The road to completion was littered with obstacles, but perseverance by key players is finally paying off: The provincial government cleaned old mine tailings off the site, Toronto entrepreneur Ben Cowan-Dewar bought the land and worked with Enterprise Cape Breton Corp. He was joined by Chicago businessman Mike Keiser — renowned for Bandon Dunes, a golf resort he financed on the Oregon coast that includes four championship courses, including three of North America’s true links.
Just two years after the course’s opening, Inverness is displaying clear signs of its anxiously awaited civic renewal. Stylish new homes are under construction, real estate prices are climbing, and plans are afoot to spruce up the tired-looking main street.
Local tourism had previously focused on tours of the nearby Glenora Inn and Distillery, Canada’s only producer of single malt whiskey, salmon fishing on the Margaree River, and the twice-weekly harness races at Inverness Raceway. Townspeople also boast that their beach offers the warmest ocean waters north of the Carolinas, reaching summertime highs of more than 20 Celsius.
But golf has quickly become as essential to the fabric of life in Inverness as it is in Scotland’s St. Andrews.
Just as in that seaside town, glimpses of the green and rumpled links are visible from almost everywhere. A long public boardwalk extends between the beach and the fairways closest to the sea, enabling strollers in Inverness to feel a part of the action.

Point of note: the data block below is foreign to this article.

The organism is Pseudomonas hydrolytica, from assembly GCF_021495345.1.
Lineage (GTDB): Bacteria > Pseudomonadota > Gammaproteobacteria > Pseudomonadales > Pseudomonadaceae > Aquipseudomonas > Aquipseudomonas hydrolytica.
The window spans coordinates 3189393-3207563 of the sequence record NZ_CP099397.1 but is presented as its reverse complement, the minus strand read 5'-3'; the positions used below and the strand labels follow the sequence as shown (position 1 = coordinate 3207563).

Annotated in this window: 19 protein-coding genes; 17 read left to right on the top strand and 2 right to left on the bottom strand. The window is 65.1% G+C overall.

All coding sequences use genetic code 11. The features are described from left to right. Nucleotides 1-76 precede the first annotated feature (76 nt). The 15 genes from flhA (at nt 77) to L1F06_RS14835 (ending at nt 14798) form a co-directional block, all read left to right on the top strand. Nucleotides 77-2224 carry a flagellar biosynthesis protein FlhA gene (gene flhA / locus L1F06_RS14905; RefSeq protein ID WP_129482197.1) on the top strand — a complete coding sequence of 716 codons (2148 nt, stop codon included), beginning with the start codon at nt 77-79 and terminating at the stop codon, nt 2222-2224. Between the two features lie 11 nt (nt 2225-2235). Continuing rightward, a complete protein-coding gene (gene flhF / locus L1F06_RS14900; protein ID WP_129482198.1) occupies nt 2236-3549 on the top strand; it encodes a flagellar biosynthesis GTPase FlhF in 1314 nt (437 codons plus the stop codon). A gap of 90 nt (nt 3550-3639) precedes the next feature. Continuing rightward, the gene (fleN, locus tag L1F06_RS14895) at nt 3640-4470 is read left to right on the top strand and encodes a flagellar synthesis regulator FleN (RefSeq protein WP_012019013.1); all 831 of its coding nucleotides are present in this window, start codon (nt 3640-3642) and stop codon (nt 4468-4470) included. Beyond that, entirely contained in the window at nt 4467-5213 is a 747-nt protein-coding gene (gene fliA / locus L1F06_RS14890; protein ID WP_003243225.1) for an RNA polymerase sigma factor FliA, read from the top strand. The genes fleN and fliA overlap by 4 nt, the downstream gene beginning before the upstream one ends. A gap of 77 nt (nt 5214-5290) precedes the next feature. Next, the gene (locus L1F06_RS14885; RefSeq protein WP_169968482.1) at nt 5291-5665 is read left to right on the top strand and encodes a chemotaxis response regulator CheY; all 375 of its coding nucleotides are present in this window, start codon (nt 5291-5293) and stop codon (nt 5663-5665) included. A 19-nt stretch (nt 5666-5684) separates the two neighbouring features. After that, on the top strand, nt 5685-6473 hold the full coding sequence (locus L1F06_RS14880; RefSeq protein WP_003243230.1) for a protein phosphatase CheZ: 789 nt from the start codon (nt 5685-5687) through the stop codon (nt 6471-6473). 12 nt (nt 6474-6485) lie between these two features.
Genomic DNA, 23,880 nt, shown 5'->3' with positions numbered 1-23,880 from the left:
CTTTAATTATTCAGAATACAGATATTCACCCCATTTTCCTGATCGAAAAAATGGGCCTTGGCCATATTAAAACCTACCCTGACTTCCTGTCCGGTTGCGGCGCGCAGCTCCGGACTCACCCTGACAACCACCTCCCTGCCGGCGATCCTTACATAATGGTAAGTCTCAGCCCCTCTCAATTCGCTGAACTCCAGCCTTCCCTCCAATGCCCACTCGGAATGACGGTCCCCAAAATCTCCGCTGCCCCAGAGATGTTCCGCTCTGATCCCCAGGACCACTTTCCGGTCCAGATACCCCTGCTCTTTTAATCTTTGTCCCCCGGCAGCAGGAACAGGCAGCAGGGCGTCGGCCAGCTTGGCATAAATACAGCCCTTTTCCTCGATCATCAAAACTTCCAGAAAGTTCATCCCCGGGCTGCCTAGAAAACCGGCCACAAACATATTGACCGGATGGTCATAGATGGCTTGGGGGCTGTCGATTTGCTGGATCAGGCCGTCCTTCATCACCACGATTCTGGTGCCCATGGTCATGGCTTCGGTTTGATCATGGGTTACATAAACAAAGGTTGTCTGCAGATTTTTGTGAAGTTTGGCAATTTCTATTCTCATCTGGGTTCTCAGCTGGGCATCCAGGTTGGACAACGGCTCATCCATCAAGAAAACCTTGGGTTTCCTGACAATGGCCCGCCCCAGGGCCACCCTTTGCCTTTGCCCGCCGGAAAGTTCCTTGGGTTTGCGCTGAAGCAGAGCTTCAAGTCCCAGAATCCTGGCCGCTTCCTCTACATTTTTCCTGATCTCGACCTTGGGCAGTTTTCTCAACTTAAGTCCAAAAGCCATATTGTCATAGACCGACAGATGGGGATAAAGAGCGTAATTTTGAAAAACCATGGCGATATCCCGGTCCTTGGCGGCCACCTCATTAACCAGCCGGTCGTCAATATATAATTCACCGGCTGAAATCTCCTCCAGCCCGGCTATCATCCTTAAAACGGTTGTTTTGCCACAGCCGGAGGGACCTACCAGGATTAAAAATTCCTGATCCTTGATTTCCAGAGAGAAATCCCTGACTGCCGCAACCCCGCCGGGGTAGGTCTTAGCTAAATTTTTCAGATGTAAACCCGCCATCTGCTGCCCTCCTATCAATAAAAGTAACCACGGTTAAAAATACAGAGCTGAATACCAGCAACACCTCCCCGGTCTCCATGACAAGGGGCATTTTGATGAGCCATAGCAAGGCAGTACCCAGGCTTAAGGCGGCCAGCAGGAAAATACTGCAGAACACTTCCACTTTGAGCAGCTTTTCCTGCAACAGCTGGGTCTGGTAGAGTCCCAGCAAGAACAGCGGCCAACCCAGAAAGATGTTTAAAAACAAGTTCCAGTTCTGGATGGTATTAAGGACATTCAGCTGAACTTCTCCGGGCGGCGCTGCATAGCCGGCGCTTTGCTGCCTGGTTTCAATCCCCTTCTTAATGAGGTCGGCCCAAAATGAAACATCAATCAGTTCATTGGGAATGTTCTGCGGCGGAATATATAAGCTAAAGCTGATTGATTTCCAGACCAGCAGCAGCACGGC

A second course, Cabot Cliffs, is being built by the acclaimed design team of Bill Coore and Ben Crenshaw to the north of Inverness on a choice stretch of coastline cut by ravines and offering panoramic views of the Gulf of St. Lawrence.
Almost as eagerly anticipated as its older sibling, Cabot Cliffs is scheduled to open in 2015.
(Article last updated August, 2014.)
WestJet flies to Cape Breton’s Sydney Airport direct from Toronto. Air Canada flies to Sydney via Halifax.
Where to Stay
The Lodge at Cabot Links offers 48 rooms with sweeping views of the links. Room rates from $180.
Glenora Inn and Distillery, 13 kilometres south of Inverness, offers comfortable rooms in the inn and in chalet cottages. Room rates from $140.
Cabot Links Canada’s first true links. Green fee: $150 for resort guests; $185 for visitors.
Highlands Links A Stanley Thompson-designed jewel in the town of Ingonish. Green fee: $102.
Bell Bay Golf Club An award-winning design by Tom McBroom in the resort town of Baddeck. Green fee: $90.
The Lakes Golf Club A rolling Graham Cooke design near Sydney. Green fee: $91.
Le Portage Golf Club A beautifully conditioned and scenic layout in the Acadian community of Chéticamp. Green fee: $59.
Dundee Resort and Golf Club The West Bay course’s roller-coaster routing offers commanding views of the Bras d’Or Lakes. Green fee: $65.
Updated from an article by Canadian Golf Traveller editor Brian Kendall that originally appeared in The Globe and Mail.